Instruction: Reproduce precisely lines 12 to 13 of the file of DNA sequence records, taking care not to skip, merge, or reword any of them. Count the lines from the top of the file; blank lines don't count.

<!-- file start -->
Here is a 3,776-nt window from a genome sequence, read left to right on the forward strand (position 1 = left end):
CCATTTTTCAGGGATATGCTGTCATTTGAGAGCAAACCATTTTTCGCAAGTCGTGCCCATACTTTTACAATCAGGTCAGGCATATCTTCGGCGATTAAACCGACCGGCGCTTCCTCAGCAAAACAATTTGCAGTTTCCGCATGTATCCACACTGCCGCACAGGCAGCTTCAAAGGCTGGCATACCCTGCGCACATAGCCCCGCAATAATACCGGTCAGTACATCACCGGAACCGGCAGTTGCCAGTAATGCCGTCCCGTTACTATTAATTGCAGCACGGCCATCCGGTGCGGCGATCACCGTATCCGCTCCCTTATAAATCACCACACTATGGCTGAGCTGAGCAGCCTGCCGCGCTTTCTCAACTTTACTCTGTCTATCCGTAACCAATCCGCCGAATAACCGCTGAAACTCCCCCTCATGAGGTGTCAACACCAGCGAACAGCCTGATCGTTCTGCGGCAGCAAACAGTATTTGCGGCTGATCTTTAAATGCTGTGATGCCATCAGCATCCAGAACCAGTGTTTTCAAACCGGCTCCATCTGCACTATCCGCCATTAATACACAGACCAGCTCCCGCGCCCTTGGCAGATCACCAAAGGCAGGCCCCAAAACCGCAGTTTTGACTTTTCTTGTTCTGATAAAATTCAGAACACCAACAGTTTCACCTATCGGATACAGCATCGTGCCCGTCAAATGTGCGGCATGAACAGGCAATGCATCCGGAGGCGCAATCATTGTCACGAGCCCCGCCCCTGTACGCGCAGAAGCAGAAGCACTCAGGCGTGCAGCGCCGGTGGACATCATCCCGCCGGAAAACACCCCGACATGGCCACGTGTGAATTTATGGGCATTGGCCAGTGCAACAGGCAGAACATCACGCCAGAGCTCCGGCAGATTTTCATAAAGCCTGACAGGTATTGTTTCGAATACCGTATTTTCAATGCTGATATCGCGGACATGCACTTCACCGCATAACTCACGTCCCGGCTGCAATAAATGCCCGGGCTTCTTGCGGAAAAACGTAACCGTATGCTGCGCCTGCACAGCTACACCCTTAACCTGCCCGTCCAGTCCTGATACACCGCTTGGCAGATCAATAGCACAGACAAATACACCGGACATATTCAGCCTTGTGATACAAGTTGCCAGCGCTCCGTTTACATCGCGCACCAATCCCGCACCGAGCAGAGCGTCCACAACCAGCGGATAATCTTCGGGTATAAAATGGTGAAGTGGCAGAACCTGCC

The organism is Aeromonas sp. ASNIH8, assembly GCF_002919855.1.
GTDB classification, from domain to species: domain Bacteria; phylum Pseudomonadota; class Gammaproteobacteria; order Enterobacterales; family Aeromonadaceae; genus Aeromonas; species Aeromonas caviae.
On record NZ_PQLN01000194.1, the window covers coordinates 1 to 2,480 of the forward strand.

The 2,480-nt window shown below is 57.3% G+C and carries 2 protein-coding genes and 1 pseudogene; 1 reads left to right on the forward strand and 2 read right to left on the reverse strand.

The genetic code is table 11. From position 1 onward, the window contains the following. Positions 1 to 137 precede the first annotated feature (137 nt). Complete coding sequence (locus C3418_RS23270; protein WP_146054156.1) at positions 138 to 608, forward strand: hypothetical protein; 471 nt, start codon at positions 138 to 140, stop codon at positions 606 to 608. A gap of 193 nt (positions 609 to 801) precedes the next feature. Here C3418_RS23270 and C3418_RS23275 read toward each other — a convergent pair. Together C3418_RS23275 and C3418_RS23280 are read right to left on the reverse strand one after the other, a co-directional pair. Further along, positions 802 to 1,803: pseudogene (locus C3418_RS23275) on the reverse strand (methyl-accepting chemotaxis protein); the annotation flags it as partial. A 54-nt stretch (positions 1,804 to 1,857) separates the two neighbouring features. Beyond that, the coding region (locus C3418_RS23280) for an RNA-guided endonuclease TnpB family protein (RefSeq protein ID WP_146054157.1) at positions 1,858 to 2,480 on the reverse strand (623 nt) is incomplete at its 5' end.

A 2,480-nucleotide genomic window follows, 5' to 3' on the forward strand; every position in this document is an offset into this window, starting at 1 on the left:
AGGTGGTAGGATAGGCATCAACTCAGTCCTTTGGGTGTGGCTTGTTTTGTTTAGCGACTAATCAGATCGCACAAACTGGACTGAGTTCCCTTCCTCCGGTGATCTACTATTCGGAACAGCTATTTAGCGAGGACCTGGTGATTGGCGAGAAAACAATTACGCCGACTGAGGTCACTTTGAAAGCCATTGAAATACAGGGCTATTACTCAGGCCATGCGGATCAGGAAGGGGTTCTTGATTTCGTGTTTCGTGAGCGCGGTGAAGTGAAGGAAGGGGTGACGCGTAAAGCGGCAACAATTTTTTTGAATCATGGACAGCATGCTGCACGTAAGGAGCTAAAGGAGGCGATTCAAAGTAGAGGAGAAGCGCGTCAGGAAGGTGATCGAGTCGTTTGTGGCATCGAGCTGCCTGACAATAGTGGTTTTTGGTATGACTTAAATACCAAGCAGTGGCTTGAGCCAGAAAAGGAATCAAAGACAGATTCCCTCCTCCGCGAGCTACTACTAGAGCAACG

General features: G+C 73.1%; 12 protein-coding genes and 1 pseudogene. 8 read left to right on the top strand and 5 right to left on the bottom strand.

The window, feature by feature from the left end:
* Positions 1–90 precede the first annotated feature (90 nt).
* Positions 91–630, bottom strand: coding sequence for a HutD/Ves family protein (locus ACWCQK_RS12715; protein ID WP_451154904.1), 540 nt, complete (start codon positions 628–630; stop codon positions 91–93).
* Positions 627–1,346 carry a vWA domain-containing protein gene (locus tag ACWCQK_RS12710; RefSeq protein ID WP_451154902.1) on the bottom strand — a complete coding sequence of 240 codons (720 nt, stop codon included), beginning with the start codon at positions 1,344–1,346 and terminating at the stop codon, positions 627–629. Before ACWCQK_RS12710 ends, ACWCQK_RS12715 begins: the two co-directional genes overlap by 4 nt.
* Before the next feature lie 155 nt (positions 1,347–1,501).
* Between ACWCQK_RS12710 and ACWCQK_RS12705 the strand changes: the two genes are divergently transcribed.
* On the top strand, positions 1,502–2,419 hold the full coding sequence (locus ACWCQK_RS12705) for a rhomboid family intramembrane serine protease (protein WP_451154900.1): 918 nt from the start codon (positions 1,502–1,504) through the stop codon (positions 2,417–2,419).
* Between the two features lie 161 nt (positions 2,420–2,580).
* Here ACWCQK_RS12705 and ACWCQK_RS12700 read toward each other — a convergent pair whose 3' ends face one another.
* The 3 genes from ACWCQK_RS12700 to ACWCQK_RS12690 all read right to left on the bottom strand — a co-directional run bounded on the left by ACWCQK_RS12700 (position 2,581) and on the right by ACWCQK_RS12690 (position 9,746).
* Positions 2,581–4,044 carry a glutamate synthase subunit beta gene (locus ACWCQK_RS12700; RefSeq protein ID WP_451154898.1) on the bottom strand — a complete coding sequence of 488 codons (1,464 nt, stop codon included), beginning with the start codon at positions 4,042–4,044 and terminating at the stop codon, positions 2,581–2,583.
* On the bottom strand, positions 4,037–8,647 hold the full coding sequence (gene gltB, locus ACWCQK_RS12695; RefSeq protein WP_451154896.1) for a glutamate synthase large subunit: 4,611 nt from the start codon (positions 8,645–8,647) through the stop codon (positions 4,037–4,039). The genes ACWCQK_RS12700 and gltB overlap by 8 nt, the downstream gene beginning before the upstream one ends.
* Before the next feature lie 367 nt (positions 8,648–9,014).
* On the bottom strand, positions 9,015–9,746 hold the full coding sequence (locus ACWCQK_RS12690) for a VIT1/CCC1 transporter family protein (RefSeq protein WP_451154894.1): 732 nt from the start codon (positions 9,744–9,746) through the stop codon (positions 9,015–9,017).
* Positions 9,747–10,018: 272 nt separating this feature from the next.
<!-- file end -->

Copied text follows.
* Positions 1–90 precede the first annotated feature (90 nt).
* Positions 91–630, bottom strand: coding sequence for a HutD/Ves family protein (locus ACWCQK_RS12715; protein ID WP_451154904.1), 540 nt, complete (start codon positions 628–630; stop codon positions 91–93).